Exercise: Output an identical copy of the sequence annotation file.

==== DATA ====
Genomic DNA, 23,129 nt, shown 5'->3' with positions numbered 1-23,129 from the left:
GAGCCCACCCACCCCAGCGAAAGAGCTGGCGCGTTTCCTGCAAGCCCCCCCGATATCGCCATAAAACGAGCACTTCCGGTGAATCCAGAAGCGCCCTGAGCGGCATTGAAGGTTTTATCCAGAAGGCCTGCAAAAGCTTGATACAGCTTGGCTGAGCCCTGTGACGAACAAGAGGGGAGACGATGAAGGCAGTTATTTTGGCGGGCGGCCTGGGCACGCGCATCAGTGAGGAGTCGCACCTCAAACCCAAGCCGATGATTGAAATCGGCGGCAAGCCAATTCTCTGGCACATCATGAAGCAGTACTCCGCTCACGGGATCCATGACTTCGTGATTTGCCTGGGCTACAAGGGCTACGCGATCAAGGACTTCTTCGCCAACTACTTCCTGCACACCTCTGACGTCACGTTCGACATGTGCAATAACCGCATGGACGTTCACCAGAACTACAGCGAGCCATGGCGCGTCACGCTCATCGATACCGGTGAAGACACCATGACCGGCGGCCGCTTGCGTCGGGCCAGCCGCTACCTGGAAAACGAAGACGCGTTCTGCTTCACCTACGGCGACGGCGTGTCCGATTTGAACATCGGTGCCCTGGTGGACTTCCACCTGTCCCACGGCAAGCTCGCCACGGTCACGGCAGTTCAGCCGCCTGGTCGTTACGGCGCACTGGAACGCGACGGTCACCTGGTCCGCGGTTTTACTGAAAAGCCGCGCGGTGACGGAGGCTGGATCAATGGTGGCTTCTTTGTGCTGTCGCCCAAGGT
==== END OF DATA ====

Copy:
Genomic DNA, 23,129 nt, shown 5'->3' with positions numbered 1-23,129 from the left:
GAGCCCACCCACCCCAGCGAAAGAGCTGGCGCGTTTCCTGCAAGCCCCCCCGATATCGCCATAAAACGAGCACTTCCGGTGAATCCAGAAGCGCCCTGAGCGGCATTGAAGGTTTTATCCAGAAGGCCTGCAAAAGCTTGATACAGCTTGGCTGAGCCCTGTGACGAACAAGAGGGGAGACGATGAAGGCAGTTATTTTGGCGGGCGGCCTGGGCACGCGCATCAGTGAGGAGTCGCACCTCAAACCCAAGCCGATGATTGAAATCGGCGGCAAGCCAATTCTCTGGCACATCATGAAGCAGTACTCCGCTCACGGGATCCATGACTTCGTGATTTGCCTGGGCTACAAGGGCTACGCGATCAAGGACTTCTTCGCCAACTACTTCCTGCACACCTCTGACGTCACGTTCGACATGTGCAATAACCGCATGGACGTTCACCAGAACTACAGCGAGCCATGGCGCGTCACGCTCATCGATACCGGTGAAGACACCATGACCGGCGGCCGCTTGCGTCGGGCCAGCCGCTACCTGGAAAACGAAGACGCGTTCTGCTTCACCTACGGCGACGGCGTGTCCGATTTGAACATCGGTGCCCTGGTGGACTTCCACCTGTCCCACGGCAAGCTCGCCACGGTCACGGCAGTTCAGCCGCCTGGTCGTTACGGCGCACTGGAACGCGACGGTCACCTGGTCCGCGGTTTTACTGAAAAGCCGCGCGGTGACGGAGGCTGGATCAATGGTGGCTTCTTTGTGCTGTCGCCCAAGGT